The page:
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Fieldrunners 2 iOS Review
There are a staggering number of tower protection games accesible on the App Store. They vary in themes, settings and a couple of minor gameplay elements, but they’re all working off the same initial concept. plenty of little soldiers march on screen and it’s up to you to stop them, building defensive towers with a numerous strengths and weaknesses depending on what types of foes you’re up contrary. One of the markedly first tower protection games on the App Store, before the mad rush began in earnest, was Fieldrunners. It was well-balanced, visually charming, and offered lots of replay value. But that was almost 4 years and hundreds of rivals ago. Now Fieldrunners 2 is attempting to retake the throne.
Instead of drastically changing the tower protection gameplay elements in Fieldrunners 2, Subatomic Studios opted to refine them. One of the greater improvements is the addition of a path marker. In the original game, the unending stream of fieldrunners would go after a very special path. They’d pretty well march straight until they hit something. In Fieldrunners 2, the tiny soldiers, tanks and motorcycles will stream across the battlefield more realistically, continually changing their route depending on where you place your towers. They’ll no longer walk right into the heart of a flamethrower pit, for example, except you’ve given them no other measure. Pausing the game will describe you just how a placed tower will impact the flow, like throwing a large rock into a shallow river.
The path markers are a alternative to encourage more tactic and less guesswork, even though they aren’t continually 100 %exact. If, for example, one path is backed up with runners, tanks from the rear might try to take a longer route to make quicker progress. shortly, these fieldrunners now have brains. A scary prospect.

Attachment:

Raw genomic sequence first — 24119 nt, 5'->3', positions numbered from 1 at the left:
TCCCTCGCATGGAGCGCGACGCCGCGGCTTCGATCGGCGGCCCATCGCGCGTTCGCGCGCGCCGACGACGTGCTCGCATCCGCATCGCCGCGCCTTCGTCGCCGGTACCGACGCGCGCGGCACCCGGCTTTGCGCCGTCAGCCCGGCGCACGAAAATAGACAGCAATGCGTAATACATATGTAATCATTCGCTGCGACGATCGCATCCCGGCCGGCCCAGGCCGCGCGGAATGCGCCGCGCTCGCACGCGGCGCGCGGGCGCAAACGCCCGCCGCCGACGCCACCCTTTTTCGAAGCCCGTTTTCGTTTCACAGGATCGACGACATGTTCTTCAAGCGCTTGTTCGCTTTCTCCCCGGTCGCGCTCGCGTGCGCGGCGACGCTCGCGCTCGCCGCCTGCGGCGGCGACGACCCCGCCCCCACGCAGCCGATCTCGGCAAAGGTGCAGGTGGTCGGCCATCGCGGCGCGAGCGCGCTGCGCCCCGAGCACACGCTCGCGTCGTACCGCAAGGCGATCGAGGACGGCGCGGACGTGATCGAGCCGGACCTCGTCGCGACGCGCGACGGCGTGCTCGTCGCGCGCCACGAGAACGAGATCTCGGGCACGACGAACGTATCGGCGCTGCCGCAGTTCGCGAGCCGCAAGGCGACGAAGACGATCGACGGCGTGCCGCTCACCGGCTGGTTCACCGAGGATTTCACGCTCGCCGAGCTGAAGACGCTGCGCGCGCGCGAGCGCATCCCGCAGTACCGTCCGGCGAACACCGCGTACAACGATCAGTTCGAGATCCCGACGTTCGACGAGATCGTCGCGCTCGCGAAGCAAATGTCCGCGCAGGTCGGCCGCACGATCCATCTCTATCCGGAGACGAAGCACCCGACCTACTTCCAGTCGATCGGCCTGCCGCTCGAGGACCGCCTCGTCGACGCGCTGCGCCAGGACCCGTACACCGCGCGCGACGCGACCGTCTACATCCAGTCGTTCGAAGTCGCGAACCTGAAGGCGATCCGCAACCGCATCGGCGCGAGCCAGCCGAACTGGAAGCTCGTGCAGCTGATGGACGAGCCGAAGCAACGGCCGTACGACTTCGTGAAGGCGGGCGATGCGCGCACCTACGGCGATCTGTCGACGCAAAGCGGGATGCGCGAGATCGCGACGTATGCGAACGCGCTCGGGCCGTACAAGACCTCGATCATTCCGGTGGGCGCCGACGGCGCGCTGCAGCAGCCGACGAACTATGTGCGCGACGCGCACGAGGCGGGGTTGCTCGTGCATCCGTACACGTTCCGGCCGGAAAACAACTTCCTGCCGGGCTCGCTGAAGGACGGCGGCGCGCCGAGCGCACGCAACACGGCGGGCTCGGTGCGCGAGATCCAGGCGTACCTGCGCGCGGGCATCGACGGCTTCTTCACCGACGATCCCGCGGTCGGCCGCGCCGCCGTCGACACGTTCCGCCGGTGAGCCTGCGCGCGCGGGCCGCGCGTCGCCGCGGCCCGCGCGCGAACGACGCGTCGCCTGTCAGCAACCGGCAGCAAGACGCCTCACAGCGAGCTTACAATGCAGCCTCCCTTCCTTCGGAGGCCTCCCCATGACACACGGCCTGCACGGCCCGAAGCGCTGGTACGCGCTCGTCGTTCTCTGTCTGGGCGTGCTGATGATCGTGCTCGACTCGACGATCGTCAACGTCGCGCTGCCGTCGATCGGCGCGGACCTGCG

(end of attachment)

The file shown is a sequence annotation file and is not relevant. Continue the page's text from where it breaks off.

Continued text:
A few other gameplay enhancements have been added to commit the game a bit less punishing to newcomers. Outside of your defensive towers, you’re able to bring two offensive aptitudes into battle. You can, for example, place down proximity mines to automatically take out a tougher enemy that someway made it by means of your gauntlet. You can also elect to rewind time by 3 turns in case your newest strategy did not quite pan out.
Power-ups have a limited number of uses per level, even though, and can be bought with coins earned from in-game performance (completing missions, getting kills). Subatomic has, in the meanwhile, completely excised in-app buying from its game, a lovely measure given the recent IAP trend hitting iOS. So, for 3 bucks, you’re getting the full monty.
Fieldrunners 2 varies up the gameplay with the addition of a couple of new modes, even though these may be hit or miss. A speedy Sudden Death Mode leaves you with just 3 lives to contend with a staggering stream of enemies, with the basic goal of killing a definite number of them before you’re overrun. Sudden Death maps can take just a couple minutes, whereas the traditional Survival Mode can take a half-hour or more, selling a cool change of pace.
Less successful is Puzzle Mode where you’re trying to force fieldrunners into pre-set obstructions using the path marker to indicate where they’ll be headline. This mode looks far more based around trial-and-error and feels half-baked in comparison to other modes, particularly since the fieldrunner routes can be difficult to predict.
But, even in the so-so Puzzle Mode, Fieldrunners 2 still manages to look gorgeous. The game has Retina support for iPhone and iPod Touch, for you to pinch and zoom all the way in to see the incredibly-detailed demise of hundreds of puny soldiers. There’s a crispness and charm to the graphical style, bringing to mind a Pixar movie or Team Fortress 2. in spite of the carnage on screen, it never seems brutal or insanely gory. It’s the equivalent of a child’s take on war, where biplanes and motorcycles zoom around electrical towers and bumblebee catapults.
These stellar graphics would have looked splendid on a greater screen, but sadly the game lacks native iPad support. It’s worth noting Fieldrunners 2 gives the look quite good on an iPad (even on a new, Retina iPad), but is by no means the same as when the full screen is being utilized. At 2x mode, the game leaves about 15% of the iPad screen black around the edges. A native iPad version will truly come in some unspecified time in the future, but for now it’s a shame this was not just a universal app.